Seymour Johnson F-15 flyovers honor those fighting COVID-19 in Eastern North CarolinaDate Published:
Fighter jets from Seymour Johnson Air Force Base in Goldsboro are expected to fly low over more than a half dozen hospitals and medical centers in Eastern North Carolina on Friday morning to pay tribute to health care workers and first responders fighting the coronavirus outbreak.
Four F-15E Strike Eagles from the 4th Fighter Wing are scheduled to loop around the state starting in Wilmington at 9:45 a.m. Among the hospitals they will fly over are Johnston UNC Health Care in Clayton and Smithfield shortly after 10:15 a.m.
The jets will fly at an altitude of about 1,000 feet when they pass over each hospital, said fighter wing spokesman Jacob Derry.
The flyover is a North Carolina version of ones over New York, New Jersey and Philadelphia on Tuesday. The Navy Blue Angels and Air Force Thunderbirds passed over hospitals there in tribute to health care and other essential workers still on the job during the COVID-19 pandemic.
The Air Force says people won’t need to be near the hospitals to see the F-15Es.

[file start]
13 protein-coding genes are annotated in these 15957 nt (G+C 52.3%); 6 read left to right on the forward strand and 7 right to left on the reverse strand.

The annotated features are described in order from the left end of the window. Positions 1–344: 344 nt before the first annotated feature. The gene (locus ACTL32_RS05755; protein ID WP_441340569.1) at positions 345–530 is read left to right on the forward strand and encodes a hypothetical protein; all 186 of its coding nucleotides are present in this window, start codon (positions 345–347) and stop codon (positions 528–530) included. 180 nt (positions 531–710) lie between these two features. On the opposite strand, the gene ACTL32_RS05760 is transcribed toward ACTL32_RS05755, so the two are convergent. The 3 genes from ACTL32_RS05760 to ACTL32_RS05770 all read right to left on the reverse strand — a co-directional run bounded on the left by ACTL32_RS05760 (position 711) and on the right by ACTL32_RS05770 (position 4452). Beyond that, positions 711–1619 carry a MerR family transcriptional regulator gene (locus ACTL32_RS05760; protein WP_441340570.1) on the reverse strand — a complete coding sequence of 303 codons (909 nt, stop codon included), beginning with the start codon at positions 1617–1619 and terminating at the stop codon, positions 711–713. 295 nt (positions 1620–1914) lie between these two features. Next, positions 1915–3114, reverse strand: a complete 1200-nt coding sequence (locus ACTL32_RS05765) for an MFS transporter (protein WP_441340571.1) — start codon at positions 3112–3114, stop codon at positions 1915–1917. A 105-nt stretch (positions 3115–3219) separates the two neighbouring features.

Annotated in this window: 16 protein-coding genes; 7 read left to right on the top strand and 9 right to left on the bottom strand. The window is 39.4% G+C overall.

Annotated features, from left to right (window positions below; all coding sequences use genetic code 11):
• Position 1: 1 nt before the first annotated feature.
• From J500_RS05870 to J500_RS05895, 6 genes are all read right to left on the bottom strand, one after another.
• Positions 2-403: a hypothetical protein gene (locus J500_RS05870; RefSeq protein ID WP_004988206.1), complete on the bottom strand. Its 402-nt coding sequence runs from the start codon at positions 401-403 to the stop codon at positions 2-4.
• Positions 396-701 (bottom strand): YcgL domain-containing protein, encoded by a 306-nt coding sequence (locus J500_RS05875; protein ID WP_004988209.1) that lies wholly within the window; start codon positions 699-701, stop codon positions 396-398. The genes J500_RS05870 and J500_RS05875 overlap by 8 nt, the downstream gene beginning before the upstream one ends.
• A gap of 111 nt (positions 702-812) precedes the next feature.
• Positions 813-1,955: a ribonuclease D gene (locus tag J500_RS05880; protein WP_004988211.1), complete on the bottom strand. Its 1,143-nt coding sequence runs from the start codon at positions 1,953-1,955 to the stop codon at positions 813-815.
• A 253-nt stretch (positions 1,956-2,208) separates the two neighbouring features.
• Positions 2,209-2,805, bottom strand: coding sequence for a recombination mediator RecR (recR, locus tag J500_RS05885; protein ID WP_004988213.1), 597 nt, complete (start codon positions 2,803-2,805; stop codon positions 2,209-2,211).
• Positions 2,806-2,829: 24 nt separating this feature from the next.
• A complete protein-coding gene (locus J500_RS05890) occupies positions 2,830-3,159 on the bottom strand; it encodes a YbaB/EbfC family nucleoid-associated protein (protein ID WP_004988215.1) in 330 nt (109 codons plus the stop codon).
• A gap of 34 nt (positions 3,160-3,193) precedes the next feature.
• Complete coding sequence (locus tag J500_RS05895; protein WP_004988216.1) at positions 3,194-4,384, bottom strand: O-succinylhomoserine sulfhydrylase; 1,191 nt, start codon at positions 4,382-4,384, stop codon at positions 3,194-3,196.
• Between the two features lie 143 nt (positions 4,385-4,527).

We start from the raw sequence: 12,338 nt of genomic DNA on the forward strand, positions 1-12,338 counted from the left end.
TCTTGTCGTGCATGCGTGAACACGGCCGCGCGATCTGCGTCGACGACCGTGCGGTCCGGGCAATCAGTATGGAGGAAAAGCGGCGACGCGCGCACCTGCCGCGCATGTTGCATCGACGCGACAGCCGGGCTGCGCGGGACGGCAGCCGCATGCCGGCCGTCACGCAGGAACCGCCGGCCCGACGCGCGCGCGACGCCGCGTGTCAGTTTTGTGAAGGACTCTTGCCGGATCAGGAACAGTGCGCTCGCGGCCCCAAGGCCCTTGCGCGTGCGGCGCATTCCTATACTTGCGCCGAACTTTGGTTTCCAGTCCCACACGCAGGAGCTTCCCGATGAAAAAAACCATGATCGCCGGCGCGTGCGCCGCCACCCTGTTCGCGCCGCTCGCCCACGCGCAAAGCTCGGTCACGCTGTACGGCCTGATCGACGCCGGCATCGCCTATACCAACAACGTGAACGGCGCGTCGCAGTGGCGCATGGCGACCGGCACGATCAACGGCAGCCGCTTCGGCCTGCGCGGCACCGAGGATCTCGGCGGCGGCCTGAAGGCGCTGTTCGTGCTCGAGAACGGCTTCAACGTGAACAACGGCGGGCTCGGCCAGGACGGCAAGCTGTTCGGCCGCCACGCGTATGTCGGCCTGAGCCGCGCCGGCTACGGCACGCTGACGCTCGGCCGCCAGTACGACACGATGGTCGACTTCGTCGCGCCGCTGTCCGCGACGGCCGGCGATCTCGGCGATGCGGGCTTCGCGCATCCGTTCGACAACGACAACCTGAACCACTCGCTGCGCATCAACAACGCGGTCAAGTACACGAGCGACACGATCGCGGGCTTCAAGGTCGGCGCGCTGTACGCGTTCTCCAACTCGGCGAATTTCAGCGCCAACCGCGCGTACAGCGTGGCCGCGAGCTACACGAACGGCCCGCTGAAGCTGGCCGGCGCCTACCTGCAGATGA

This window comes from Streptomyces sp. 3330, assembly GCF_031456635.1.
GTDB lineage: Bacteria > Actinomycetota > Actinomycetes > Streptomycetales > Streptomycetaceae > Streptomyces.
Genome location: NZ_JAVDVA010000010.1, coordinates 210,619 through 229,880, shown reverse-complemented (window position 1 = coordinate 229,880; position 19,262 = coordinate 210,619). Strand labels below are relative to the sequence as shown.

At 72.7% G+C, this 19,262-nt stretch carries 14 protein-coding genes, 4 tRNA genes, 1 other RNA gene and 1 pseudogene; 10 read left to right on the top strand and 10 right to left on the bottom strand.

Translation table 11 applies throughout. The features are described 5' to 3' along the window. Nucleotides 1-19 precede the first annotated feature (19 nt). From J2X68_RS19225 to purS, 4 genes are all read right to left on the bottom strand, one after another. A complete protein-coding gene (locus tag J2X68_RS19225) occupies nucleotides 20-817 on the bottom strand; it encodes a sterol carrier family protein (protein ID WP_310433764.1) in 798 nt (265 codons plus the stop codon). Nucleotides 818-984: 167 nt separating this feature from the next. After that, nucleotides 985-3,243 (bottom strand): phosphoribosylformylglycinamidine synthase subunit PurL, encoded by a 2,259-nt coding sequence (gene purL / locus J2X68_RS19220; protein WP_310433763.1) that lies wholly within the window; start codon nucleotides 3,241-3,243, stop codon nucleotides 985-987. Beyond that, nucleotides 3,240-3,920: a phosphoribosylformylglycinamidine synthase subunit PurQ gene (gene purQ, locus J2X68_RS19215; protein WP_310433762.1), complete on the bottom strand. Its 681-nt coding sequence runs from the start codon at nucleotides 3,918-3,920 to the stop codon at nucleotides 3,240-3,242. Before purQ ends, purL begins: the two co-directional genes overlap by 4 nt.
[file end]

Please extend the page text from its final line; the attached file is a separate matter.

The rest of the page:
“Residents will be able to observe the tribute from the safety of their own neighborhoods, and are asked to practice social distancing guidelines, not gather in groups, and wear masks around persons other than those living in their household,” Seymour Johnson said in announcing the flyover.
Among the other places on the flyover route are Onslow Memorial Hospital and Marine Corps Air Station New River in Jacksonsville; Lenoir UNC Health Care in Kinston; Vidant Medical Center in Greenville; Wilson Medical Center and Wayne UNC Health Care in Goldsboro.
The Triangle will get a civilian flyover on Saturday, when dozens of general aviation planes based at Raleigh-Durham International Airport and Triangle North Executive Airport in Louisburg plan a hospital flyover.
Starting at 11:30 a.m., the planes, flying about a mile apart, will pass over hospitals in Franklin, Orange, Durham and Wake counties, with the lead plane releasing smoke at each site, according to Bo Carson, manager of Triangle North Executive Airport, where the flyover will begin.
Original Article Source: News & Observer